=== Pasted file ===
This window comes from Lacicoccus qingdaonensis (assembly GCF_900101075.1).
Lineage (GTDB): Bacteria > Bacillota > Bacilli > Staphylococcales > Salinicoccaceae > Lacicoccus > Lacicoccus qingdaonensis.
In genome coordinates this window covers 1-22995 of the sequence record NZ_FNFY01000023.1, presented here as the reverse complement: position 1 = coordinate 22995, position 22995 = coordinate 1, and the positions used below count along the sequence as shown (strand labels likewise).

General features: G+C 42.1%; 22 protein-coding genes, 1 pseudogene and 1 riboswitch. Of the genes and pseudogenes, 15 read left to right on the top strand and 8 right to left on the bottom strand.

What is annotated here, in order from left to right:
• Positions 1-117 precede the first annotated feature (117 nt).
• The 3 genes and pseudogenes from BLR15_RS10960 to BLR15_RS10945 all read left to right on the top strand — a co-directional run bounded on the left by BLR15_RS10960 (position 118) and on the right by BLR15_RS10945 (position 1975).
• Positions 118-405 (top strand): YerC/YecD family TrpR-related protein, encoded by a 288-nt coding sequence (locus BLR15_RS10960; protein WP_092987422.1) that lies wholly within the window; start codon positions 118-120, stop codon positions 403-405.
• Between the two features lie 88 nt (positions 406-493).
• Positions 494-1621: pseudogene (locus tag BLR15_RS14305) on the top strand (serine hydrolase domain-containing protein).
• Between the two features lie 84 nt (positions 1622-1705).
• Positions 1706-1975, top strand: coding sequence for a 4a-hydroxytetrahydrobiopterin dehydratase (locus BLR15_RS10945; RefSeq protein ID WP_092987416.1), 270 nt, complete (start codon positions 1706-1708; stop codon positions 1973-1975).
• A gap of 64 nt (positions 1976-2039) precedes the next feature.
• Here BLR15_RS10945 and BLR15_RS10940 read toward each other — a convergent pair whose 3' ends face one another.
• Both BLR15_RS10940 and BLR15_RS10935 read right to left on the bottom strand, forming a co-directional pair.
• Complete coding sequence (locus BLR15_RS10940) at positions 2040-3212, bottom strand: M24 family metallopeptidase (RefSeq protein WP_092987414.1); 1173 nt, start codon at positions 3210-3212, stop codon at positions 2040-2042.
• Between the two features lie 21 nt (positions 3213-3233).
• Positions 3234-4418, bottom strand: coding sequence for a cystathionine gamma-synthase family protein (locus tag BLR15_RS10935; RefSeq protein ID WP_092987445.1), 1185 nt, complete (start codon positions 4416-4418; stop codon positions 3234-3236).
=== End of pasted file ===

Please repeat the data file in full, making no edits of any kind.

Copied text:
This window comes from Lacicoccus qingdaonensis (assembly GCF_900101075.1).
Lineage (GTDB): Bacteria > Bacillota > Bacilli > Staphylococcales > Salinicoccaceae > Lacicoccus > Lacicoccus qingdaonensis.
In genome coordinates this window covers 1-22995 of the sequence record NZ_FNFY01000023.1, presented here as the reverse complement: position 1 = coordinate 22995, position 22995 = coordinate 1, and the positions used below count along the sequence as shown (strand labels likewise).

General features: G+C 42.1%; 22 protein-coding genes, 1 pseudogene and 1 riboswitch. Of the genes and pseudogenes, 15 read left to right on the top strand and 8 right to left on the bottom strand.

What is annotated here, in order from left to right:
• Positions 1-117 precede the first annotated feature (117 nt).
• The 3 genes and pseudogenes from BLR15_RS10960 to BLR15_RS10945 all read left to right on the top strand — a co-directional run bounded on the left by BLR15_RS10960 (position 118) and on the right by BLR15_RS10945 (position 1975).
• Positions 118-405 (top strand): YerC/YecD family TrpR-related protein, encoded by a 288-nt coding sequence (locus BLR15_RS10960; protein WP_092987422.1) that lies wholly within the window; start codon positions 118-120, stop codon positions 403-405.
• Between the two features lie 88 nt (positions 406-493).
• Positions 494-1621: pseudogene (locus tag BLR15_RS14305) on the top strand (serine hydrolase domain-containing protein).
• Between the two features lie 84 nt (positions 1622-1705).
• Positions 1706-1975, top strand: coding sequence for a 4a-hydroxytetrahydrobiopterin dehydratase (locus BLR15_RS10945; RefSeq protein ID WP_092987416.1), 270 nt, complete (start codon positions 1706-1708; stop codon positions 1973-1975).
• A gap of 64 nt (positions 1976-2039) precedes the next feature.
• Here BLR15_RS10945 and BLR15_RS10940 read toward each other — a convergent pair whose 3' ends face one another.
• Both BLR15_RS10940 and BLR15_RS10935 read right to left on the bottom strand, forming a co-directional pair.
• Complete coding sequence (locus BLR15_RS10940) at positions 2040-3212, bottom strand: M24 family metallopeptidase (RefSeq protein WP_092987414.1); 1173 nt, start codon at positions 3210-3212, stop codon at positions 2040-2042.
• Between the two features lie 21 nt (positions 3213-3233).
• Positions 3234-4418, bottom strand: coding sequence for a cystathionine gamma-synthase family protein (locus tag BLR15_RS10935; RefSeq protein ID WP_092987445.1), 1185 nt, complete (start codon positions 4416-4418; stop codon positions 3234-3236).